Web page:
I am not claiming to be an expert but I have talked with experts on arrowheads and have sat in on sessions of arrowhead and spearhead reproductions and attempted to make my own. North American arrowheads are considered much more complex tools than those in Africa but nonetheless many of the same principles of percussive flaking are involved. More importantly I have personally read more than 40 articles from the primary literature on stone tool production in Africa in addition to obtaining several book-length treatments in preparation to write several blog posts on the topic including these responses.
Mortenson comes along and shows Dr. Snelling a picture from one of my blog posts and from that offer up a competing interpretation for Stone Age tools and artifacts that have been studied by hundreds of scientists that have devoted their lives to understand the origin and significance of these items. They dismiss all that research with a piece of speculation about how post-Flood local catastrophic events may have “produced” many of these artifacts. Do they really believe that individuals that have devoted their entire lives to studying stone tools really have no idea how to tell the difference between a piece of rock that was produced by random bumping against another rock versus a deliberate strike of a rock with another rock guided by an intelligent being?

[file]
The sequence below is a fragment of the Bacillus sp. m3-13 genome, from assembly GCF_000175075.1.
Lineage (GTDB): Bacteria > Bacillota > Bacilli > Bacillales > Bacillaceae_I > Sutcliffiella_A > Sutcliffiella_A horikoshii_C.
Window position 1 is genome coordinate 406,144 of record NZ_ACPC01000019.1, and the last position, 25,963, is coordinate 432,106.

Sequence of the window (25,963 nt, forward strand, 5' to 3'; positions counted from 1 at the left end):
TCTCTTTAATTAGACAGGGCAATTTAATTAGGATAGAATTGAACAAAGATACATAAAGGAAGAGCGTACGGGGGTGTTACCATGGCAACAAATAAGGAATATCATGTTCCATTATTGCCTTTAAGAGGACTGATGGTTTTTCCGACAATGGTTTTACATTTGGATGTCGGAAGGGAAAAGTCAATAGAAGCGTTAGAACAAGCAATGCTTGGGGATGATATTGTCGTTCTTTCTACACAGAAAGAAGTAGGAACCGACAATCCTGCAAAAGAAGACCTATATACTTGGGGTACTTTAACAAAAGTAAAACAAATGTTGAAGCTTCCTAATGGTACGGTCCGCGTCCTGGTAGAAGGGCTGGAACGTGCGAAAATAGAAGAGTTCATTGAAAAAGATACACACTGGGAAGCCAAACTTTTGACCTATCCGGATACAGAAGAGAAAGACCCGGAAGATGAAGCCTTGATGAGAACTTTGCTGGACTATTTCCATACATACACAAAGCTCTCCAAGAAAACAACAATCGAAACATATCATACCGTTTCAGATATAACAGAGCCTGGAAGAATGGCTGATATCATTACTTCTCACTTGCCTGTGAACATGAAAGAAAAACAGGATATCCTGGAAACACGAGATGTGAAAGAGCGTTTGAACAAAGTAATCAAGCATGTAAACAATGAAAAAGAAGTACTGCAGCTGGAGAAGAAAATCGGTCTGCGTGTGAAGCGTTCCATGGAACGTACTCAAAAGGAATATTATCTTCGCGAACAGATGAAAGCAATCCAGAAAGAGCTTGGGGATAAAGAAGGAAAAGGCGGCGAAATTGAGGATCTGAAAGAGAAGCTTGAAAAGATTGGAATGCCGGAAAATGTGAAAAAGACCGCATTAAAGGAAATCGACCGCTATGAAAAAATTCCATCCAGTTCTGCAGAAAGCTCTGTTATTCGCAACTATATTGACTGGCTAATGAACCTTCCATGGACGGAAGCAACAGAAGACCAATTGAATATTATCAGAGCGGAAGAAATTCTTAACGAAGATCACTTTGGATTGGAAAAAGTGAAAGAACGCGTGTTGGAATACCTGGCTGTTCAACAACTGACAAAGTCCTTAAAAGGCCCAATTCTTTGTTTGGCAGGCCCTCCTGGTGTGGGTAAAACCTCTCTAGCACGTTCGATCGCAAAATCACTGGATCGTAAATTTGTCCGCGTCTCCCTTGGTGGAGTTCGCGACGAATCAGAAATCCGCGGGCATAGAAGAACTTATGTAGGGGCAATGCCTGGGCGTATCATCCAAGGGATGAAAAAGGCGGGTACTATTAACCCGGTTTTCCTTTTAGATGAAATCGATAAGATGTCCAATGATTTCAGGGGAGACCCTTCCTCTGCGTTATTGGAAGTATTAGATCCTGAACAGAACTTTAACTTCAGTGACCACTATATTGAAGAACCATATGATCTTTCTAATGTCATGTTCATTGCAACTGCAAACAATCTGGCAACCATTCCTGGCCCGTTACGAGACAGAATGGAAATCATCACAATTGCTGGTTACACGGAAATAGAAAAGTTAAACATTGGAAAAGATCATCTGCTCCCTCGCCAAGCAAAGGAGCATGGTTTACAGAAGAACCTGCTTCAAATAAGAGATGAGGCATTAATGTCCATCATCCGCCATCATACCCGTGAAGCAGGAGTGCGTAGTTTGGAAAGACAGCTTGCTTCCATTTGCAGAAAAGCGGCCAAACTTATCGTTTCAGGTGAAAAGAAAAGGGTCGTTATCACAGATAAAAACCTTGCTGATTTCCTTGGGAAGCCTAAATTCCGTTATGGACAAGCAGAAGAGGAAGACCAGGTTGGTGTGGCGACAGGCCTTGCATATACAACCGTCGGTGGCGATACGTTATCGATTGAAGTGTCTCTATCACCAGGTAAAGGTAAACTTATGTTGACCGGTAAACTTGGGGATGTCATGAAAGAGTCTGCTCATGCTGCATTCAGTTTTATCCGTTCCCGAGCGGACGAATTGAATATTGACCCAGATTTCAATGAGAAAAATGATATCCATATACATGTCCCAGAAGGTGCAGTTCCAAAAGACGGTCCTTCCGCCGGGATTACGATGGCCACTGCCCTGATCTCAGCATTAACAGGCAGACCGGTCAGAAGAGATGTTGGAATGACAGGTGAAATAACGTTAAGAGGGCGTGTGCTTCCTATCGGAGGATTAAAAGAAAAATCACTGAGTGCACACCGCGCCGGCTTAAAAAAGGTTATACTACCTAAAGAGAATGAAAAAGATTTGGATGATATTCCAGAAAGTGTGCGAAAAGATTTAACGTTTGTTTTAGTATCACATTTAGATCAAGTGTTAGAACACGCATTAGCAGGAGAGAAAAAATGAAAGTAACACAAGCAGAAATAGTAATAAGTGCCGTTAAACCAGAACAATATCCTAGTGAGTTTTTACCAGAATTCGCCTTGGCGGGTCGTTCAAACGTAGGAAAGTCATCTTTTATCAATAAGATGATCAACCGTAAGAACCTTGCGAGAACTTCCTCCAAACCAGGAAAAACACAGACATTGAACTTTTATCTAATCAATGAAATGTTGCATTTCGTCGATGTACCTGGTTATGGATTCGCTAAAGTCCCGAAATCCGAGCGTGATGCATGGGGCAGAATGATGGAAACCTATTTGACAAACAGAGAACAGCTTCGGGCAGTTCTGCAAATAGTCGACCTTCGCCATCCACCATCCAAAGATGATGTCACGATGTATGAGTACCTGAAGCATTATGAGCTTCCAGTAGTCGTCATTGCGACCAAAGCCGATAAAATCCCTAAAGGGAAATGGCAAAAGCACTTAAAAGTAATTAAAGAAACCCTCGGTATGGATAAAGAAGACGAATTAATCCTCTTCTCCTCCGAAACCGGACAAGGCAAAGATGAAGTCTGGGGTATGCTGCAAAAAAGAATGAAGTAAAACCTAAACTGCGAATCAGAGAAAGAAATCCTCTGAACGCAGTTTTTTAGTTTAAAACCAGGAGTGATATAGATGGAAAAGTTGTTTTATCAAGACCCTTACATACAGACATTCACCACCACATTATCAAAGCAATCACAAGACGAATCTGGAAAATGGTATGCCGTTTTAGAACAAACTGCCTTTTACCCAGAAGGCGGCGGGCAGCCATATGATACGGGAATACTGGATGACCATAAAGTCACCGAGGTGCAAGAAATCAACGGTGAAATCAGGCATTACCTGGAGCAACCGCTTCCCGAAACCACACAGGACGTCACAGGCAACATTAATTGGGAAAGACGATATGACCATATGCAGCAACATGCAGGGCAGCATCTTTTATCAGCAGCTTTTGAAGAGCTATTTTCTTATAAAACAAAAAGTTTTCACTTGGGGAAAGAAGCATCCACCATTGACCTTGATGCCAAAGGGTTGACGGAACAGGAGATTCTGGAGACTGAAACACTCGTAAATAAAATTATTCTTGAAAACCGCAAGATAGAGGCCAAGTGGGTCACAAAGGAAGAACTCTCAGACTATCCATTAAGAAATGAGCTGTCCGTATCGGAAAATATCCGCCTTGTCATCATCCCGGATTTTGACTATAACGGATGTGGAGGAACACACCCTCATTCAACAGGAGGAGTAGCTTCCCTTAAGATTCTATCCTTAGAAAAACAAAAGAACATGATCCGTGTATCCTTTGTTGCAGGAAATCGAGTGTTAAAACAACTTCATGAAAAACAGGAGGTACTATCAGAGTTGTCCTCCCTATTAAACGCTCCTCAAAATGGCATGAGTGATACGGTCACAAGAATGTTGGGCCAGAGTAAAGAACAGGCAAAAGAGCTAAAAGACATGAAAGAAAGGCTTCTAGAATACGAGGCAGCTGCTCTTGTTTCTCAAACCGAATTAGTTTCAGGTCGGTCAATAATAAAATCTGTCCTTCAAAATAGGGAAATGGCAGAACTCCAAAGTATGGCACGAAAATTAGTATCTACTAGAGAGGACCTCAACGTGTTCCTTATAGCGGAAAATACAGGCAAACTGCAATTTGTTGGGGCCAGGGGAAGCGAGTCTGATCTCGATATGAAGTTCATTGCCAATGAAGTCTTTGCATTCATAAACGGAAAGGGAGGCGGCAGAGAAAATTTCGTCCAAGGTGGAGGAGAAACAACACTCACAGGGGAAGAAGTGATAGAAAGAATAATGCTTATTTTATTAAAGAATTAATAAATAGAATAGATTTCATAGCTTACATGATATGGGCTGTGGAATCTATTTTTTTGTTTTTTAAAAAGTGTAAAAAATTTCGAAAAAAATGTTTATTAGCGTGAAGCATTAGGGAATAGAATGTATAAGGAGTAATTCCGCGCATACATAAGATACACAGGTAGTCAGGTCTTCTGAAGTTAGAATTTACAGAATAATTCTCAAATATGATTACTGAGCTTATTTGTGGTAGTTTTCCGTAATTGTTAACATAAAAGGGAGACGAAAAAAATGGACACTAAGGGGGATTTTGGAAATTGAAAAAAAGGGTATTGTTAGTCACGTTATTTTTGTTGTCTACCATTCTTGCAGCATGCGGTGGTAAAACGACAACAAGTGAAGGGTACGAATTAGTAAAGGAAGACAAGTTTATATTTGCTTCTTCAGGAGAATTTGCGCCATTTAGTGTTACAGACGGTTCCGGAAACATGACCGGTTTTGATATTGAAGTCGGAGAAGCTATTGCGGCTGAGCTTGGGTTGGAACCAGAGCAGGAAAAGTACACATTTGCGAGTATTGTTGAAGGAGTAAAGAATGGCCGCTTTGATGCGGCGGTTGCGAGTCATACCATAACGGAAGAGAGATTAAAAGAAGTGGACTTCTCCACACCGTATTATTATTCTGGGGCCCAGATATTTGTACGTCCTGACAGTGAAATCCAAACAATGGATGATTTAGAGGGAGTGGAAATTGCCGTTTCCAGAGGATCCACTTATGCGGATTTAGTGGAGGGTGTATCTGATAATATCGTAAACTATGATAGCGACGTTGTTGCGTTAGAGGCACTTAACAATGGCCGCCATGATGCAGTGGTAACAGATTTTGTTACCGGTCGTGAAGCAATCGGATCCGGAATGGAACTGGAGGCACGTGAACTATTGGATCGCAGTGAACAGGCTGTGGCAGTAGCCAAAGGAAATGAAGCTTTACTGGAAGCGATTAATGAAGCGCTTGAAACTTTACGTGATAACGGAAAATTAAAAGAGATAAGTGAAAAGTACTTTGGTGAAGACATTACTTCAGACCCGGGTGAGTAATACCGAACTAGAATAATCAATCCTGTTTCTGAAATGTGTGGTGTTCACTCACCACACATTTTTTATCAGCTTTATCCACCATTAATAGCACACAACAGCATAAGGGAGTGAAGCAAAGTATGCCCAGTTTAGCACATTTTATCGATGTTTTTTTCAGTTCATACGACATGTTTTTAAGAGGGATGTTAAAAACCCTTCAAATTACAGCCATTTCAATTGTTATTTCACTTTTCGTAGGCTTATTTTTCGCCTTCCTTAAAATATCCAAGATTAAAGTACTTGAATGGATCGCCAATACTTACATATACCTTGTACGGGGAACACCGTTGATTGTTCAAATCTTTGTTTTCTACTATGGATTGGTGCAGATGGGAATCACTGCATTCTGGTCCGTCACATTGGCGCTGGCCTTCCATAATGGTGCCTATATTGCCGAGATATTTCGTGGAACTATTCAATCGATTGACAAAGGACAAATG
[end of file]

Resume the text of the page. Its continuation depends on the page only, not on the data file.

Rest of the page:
Is Mortenson’s appeal to natural processes a hypothesis worth considering? It might be if it hadn’t already been considered, tested and rejected. If Mortenson were more familiar with research on Stone Age artifacts he would know that anthropologists and geologists certainly have considered and tested the possibility that rocks could bump into each other and the chips resulting from those interactions might be misidentified as the products from human processing of rocks to make tools. Many of the papers in the bibliography below include discussions about natural processes that could produce stone flakes and how real artifacts produced by intent can be identified.
I have said before, it is evident that Mortenson’s goal is not to convince anyone other than the devoted follower of AiG that they need not worry about stone artifacts. He will say that all these other scientists, even those that are Christians that work in the field of anthropology, don’t have on the right worldview glasses when they do their research. The non-experts at Answers in Genesis are apparently the only people with the right glasses and thus ability to accurately interpret these stones. These glasses are so powerful that they can determine, even without ever having looked as any of these stones, that they can give us an interpretation that trumps all others not matter how well-researched and supported those conclusions may be.